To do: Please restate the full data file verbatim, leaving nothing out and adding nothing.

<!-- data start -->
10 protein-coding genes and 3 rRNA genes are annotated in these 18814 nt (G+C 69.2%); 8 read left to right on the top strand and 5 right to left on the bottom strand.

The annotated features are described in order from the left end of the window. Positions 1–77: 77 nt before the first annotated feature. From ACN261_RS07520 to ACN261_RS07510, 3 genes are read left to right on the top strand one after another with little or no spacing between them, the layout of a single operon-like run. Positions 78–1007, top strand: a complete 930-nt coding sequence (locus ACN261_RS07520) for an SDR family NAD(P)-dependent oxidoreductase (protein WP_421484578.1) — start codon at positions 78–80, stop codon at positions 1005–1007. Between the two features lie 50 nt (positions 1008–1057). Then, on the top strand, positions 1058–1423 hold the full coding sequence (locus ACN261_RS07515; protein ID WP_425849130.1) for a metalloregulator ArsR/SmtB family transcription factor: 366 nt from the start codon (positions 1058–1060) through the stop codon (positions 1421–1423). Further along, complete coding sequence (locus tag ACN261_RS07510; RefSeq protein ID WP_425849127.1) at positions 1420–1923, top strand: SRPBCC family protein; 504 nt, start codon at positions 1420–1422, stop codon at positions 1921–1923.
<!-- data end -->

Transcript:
10 protein-coding genes and 3 rRNA genes are annotated in these 18814 nt (G+C 69.2%); 8 read left to right on the top strand and 5 right to left on the bottom strand.

The annotated features are described in order from the left end of the window. Positions 1–77: 77 nt before the first annotated feature. From ACN261_RS07520 to ACN261_RS07510, 3 genes are read left to right on the top strand one after another with little or no spacing between them, the layout of a single operon-like run. Positions 78–1007, top strand: a complete 930-nt coding sequence (locus ACN261_RS07520) for an SDR family NAD(P)-dependent oxidoreductase (protein WP_421484578.1) — start codon at positions 78–80, stop codon at positions 1005–1007. Between the two features lie 50 nt (positions 1008–1057). Then, on the top strand, positions 1058–1423 hold the full coding sequence (locus ACN261_RS07515; protein ID WP_425849130.1) for a metalloregulator ArsR/SmtB family transcription factor: 366 nt from the start codon (positions 1058–1060) through the stop codon (positions 1421–1423). Further along, complete coding sequence (locus tag ACN261_RS07510; RefSeq protein ID WP_425849127.1) at positions 1420–1923, top strand: SRPBCC family protein; 504 nt, start codon at positions 1420–1422, stop codon at positions 1921–1923.